December 30, 2008 2:33:51 PM

Just slighltly overclock/underclock your cpu, to see if it direclty results in slightly higher/lower FPS. If yes, CPU is your bottleneck. 2GB ram should be enough.
January 1, 2009 2:34:45 AM

Hey guys, I have purchased extra 2GB RAM, making it 4GB now. However, though it may make things faster, I do not notice any increase in frames. So I guess, the only bottleneck left is the CPU itself. Before overclocking, I will post the temps here.

Based on HWMonitor's results,

At Idle:
Core0 - 30'ish average 37C
Core1 - 30'ish average 36C
GPU - average 45C

At Load:
Core0 - 40'ish maximum 51C
Core1 - 40'ish maximum 50C
GPU - maximum 56C

Are the temps considered normal? What else should I purchase to cool the system? I have two fans. The input fan is a 120mm Zalman ZM-F3 LED running at max (connected directly to a molex using a converter) which has about 72 CFM. The exhaust is an unknown fan that came with the case. The case is made by Asus but its series, I do not know. There is another spot which I can mount a 80mm fan. That spot is directly facing the CPU and its cooler. Mounting an extra fan there may (I'm just guessing) result in poor airflow since CPU cooler itself has a fan. Are the temps good for overclocking? How should the fans be set up? The place where I live is hot. I have air conditioner running, so I guess the room temperature should be about 26C. Thanks guys.
January 1, 2009 2:46:20 AM

Oh by the way, Happy New Year guys :) 
January 1, 2009 3:50:21 AM

I don't know about your temps specifically; however, here are some things to consider:

Do you have the stock Intel cooler on your cpu? While folks have overclocked with them, it's advisable to use an aftermarket one that does a better job with heat management. Really, for a lot of them, the big difference is their size and that they blow hot air towards the back of the case instead of creating an air pocket by blowing down on the motherboard. (Noctua and Arctic 5 are really good thermal pastes for mounting an aftermarket HSF.)

Have at least one intake fan on the front and one outtake fan on the back. If you can mount one on the top of the case blowing up that's good too. Side fans really depend on where they end up being mounted. I forget where I read it, but I just saw someone do some testing with fan configurations and they got the best performance from two outtakes on the rear and two intakes on the side. However, but, that all depends, again, on exactly what the intake side fans end up blowing on.

It is also going to depend on your case. And, doing all you can to get all of the extra cables from your psu out of the way of your airflow. I have my cables stuffed into the bay under my DVD drive. The top mounted fan also helps to bring air up around the cables.

I wonder if your hard drive is in any way impeding upon your performance? I've never run anything under 7200rpm, so I don't know how much that actually comes into play.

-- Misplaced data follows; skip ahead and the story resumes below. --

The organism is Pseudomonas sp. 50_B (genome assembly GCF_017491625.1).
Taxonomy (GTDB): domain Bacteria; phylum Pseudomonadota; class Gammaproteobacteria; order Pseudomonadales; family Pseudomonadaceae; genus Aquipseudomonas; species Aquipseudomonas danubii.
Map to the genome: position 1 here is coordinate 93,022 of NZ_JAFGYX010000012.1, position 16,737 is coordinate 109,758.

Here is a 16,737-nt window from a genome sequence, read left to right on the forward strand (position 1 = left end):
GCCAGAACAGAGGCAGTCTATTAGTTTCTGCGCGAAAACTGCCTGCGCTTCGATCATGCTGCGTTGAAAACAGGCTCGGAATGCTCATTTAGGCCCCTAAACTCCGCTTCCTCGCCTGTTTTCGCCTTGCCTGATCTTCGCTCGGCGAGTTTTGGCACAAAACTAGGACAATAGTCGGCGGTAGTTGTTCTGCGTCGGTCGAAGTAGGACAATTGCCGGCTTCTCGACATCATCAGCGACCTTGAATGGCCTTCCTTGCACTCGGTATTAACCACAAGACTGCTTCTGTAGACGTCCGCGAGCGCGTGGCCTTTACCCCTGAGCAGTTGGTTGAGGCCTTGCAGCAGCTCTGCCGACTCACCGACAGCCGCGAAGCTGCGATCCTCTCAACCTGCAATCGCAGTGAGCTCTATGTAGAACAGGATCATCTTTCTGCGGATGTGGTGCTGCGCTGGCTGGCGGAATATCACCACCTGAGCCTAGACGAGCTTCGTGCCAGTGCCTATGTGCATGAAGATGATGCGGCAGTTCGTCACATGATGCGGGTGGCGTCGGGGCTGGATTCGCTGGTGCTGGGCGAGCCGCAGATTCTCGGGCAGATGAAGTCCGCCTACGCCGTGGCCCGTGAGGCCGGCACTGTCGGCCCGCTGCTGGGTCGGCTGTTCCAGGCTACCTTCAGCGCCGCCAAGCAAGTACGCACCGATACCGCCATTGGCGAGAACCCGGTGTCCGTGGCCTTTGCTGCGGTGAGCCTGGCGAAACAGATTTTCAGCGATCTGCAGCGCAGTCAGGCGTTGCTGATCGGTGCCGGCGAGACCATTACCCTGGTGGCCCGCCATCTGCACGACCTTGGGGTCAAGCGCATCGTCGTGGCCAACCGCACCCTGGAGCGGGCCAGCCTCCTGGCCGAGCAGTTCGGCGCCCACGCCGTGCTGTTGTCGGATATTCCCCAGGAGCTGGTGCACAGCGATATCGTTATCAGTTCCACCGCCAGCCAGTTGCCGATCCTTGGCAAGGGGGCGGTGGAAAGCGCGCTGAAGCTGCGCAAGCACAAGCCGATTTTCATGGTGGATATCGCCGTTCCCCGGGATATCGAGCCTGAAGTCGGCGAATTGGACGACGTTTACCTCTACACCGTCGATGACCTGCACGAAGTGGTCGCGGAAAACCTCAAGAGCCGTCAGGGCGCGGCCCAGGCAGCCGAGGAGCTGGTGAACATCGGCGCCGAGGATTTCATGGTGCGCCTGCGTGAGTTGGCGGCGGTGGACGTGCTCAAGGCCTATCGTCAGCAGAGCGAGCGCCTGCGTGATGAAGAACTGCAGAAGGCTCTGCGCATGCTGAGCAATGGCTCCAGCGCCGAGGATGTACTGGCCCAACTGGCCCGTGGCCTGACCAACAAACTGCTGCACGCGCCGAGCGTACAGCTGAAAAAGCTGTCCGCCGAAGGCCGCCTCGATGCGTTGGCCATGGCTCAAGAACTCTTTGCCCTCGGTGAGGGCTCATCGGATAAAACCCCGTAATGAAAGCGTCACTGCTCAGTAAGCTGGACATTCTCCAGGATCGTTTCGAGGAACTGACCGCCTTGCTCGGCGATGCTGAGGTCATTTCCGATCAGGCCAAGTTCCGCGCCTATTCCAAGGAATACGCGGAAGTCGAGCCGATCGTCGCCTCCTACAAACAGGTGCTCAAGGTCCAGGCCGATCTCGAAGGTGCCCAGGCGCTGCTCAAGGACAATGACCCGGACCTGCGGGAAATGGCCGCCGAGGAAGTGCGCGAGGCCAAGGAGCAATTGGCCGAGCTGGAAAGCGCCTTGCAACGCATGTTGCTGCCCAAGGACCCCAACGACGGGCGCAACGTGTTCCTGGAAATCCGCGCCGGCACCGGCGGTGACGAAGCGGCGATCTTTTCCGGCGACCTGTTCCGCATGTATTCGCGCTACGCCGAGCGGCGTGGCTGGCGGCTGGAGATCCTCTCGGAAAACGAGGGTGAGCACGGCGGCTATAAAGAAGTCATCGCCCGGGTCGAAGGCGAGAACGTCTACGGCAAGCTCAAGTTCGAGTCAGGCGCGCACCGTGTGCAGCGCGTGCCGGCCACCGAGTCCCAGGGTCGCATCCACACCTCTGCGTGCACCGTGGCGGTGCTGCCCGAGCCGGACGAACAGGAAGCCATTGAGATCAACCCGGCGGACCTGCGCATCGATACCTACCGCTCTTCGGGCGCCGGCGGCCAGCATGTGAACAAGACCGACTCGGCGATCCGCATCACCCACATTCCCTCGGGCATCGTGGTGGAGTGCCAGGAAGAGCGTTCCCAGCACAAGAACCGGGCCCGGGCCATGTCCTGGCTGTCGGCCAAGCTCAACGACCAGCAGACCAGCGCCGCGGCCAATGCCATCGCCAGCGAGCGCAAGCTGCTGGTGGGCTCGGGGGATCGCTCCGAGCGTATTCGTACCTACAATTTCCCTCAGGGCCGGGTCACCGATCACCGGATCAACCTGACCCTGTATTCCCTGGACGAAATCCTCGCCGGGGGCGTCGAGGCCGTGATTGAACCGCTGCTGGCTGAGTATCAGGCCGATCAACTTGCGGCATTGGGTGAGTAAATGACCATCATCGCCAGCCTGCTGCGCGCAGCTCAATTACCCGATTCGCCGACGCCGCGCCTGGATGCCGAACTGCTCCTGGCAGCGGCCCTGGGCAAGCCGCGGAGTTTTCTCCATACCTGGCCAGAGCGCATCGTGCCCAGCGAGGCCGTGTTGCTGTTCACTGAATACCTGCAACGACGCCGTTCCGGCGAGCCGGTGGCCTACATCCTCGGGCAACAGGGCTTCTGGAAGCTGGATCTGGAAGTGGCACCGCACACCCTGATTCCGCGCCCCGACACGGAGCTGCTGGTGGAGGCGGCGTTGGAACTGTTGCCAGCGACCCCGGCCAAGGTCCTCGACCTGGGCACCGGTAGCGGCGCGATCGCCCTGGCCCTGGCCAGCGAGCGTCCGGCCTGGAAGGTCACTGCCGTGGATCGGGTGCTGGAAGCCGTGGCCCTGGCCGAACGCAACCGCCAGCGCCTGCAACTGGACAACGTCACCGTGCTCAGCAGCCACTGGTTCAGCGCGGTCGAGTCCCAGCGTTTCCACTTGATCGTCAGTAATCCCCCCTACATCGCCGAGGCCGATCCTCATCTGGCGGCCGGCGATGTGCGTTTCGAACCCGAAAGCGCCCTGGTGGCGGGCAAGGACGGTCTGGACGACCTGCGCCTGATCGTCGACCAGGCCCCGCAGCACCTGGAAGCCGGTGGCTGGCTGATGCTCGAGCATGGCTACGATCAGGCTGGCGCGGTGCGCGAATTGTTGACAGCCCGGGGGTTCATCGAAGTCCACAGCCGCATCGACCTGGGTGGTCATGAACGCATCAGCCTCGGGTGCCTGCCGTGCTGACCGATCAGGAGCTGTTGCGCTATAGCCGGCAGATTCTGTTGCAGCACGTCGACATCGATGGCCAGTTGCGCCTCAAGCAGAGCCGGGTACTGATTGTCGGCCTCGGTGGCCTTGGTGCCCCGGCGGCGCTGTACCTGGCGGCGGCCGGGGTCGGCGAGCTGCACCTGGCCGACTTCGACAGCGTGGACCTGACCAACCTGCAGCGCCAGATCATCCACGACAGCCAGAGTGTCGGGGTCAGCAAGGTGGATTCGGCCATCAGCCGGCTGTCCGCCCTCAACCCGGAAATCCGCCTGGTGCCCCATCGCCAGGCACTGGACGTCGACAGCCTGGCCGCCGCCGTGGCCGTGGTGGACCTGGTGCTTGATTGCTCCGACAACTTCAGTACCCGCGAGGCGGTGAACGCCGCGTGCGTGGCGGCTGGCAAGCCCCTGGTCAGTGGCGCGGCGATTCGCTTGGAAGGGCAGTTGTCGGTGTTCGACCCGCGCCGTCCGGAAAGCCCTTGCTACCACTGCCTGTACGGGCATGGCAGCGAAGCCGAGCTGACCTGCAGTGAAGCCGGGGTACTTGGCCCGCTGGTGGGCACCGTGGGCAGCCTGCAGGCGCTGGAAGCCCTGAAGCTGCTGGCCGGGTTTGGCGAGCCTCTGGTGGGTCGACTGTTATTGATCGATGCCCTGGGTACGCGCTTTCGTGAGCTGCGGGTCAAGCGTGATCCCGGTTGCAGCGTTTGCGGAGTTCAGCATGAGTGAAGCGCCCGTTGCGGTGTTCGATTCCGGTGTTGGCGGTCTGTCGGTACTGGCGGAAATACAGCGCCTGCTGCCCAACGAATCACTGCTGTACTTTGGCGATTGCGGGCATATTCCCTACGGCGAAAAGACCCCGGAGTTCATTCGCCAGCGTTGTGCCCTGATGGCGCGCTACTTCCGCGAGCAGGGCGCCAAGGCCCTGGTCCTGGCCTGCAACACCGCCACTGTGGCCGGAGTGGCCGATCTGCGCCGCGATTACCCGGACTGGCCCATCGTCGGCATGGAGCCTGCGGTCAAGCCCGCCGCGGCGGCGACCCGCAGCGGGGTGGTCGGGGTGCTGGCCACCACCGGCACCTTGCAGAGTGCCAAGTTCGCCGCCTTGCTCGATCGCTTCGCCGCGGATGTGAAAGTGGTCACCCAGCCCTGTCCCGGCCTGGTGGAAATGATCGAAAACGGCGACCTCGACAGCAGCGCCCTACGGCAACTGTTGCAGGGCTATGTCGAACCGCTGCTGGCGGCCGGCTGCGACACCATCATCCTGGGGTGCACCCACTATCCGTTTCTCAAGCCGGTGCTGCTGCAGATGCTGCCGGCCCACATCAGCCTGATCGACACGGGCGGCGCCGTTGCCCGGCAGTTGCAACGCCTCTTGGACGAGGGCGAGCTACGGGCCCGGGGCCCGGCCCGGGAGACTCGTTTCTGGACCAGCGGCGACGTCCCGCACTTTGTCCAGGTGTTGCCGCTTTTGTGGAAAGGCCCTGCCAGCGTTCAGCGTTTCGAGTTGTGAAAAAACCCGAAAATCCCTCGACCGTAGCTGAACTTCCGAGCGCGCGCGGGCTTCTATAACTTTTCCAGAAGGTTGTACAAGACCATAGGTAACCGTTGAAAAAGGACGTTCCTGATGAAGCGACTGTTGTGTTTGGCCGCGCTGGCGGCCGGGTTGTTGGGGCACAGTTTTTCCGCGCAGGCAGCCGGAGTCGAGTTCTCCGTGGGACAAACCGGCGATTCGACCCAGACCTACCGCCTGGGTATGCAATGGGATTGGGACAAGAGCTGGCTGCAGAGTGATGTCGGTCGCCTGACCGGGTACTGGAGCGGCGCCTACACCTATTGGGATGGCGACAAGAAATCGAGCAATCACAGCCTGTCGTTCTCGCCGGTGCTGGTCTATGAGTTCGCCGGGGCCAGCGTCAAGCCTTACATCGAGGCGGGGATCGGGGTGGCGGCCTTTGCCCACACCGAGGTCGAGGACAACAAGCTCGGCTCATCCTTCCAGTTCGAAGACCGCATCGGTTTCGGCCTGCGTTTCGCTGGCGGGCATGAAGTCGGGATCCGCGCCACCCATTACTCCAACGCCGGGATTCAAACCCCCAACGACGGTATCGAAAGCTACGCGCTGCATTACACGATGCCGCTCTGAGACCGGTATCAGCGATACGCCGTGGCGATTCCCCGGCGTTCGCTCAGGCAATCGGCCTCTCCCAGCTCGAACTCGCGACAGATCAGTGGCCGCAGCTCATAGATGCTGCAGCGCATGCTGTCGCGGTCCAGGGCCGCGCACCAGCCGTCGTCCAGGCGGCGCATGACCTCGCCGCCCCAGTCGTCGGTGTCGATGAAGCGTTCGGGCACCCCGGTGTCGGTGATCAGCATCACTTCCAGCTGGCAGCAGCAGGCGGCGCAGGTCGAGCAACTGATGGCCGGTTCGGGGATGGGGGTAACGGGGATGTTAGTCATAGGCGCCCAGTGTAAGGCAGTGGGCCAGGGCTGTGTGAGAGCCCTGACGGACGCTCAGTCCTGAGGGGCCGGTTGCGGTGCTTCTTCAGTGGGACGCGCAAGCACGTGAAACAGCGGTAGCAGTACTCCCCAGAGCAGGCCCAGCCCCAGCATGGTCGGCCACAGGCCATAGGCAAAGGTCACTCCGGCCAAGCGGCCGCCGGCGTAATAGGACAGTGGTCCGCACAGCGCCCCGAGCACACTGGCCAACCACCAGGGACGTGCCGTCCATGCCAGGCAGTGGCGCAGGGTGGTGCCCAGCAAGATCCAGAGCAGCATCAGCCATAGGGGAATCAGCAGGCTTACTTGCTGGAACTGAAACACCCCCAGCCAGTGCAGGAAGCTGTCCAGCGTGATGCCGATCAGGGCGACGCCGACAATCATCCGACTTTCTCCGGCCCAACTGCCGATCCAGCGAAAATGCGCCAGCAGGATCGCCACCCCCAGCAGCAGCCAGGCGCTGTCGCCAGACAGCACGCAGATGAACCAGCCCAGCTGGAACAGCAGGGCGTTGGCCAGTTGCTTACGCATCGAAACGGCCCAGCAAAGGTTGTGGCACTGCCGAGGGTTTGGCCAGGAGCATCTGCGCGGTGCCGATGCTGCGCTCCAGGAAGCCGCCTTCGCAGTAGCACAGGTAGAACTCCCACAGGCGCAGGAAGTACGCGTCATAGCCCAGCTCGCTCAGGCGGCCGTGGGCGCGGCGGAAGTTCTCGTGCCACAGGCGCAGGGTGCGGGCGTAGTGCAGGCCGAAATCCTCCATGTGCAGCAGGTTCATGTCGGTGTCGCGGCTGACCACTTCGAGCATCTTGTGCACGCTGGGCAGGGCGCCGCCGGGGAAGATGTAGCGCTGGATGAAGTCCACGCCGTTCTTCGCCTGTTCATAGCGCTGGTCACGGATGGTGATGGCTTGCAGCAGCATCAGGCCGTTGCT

Also, you are using anything, such as Fraps, to see your actual frames per second; or, are you just "eyeing it up?"
January 1, 2009 5:09:53 AM

Hello Metalbolt, yeap I am using Fraps to measure frames. I am using Intel's stock cooler. Thought right now heat is not an issue (I hope), with those temps, I believe it makes overclocking harder unless I fork out more for Artic Cooler which costs about 150 in my currency. All extra cables are tied up and put above the optical drive, far away from being an obstacle to the airflow. So I guess cables shouldn't matter. That leaves only the CPU and the hard disk to worry about. If the HDD is the root of the problem, then I really have to shake my head and turn back in disappointment as I am quickly running out of cash. My Windows Vista is an OEM version and I doubt it is possible to port it over to a new HDD, or at least, not without going through much hassle. I may be wrong. Let's keep hopes up :)  Anyway, really thank you for your help.
a c 131 U Graphics card
January 1, 2009 9:38:50 AM

Some good advice there from Metalbolt,
While an aftermarket cooler would undoubtably be better the newer Intel coolers are pretty good, mine runs ok at 3.0 Ghz with the standard cooler so i see no reason to upgrade it. Your local temps may mean you do need to get one but as a cheap option you can mount an exhaust fan above the CPU where you say there is a mount for an 80mm fan.
Your temps look fine to me, just keep an eye on the temps when you start overclocking. Intel say about its specified to run up to 73.3 Degrees. Personally I would think a bit more would be fine. They always play safe with specs. Be carefull though if it goes out of spec then any warranty would be void.
Mactronix
January 1, 2009 9:42:18 PM

Although an after market cooler may sound like a good idea, if I can pay only a fraction of its cost to invest on case fans which will bring about similar effects, I will do so.